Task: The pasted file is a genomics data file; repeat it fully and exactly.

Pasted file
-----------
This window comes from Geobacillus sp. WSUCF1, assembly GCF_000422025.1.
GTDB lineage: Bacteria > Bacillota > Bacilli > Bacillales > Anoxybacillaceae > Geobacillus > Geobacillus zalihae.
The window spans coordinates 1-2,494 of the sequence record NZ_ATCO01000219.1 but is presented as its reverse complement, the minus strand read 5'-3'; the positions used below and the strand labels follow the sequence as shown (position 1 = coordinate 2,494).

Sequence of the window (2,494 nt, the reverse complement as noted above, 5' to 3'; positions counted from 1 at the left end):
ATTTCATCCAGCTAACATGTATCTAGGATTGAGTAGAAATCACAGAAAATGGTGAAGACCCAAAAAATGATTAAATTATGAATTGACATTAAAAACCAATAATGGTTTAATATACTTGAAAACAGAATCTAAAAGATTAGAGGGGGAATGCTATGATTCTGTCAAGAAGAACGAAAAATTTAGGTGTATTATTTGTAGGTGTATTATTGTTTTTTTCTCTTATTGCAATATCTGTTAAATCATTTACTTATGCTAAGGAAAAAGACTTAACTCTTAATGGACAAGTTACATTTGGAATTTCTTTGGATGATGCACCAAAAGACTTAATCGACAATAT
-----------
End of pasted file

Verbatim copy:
This window comes from Geobacillus sp. WSUCF1, assembly GCF_000422025.1.
GTDB lineage: Bacteria > Bacillota > Bacilli > Bacillales > Anoxybacillaceae > Geobacillus > Geobacillus zalihae.
The window spans coordinates 1-2,494 of the sequence record NZ_ATCO01000219.1 but is presented as its reverse complement, the minus strand read 5'-3'; the positions used below and the strand labels follow the sequence as shown (position 1 = coordinate 2,494).

Sequence of the window (2,494 nt, the reverse complement as noted above, 5' to 3'; positions counted from 1 at the left end):
ATTTCATCCAGCTAACATGTATCTAGGATTGAGTAGAAATCACAGAAAATGGTGAAGACCCAAAAAATGATTAAATTATGAATTGACATTAAAAACCAATAATGGTTTAATATACTTGAAAACAGAATCTAAAAGATTAGAGGGGGAATGCTATGATTCTGTCAAGAAGAACGAAAAATTTAGGTGTATTATTTGTAGGTGTATTATTGTTTTTTTCTCTTATTGCAATATCTGTTAAATCATTTACTTATGCTAAGGAAAAAGACTTAACTCTTAATGGACAAGTTACATTTGGAATTTCTTTGGATGATGCACCAAAAGACTTAATCGACAATAT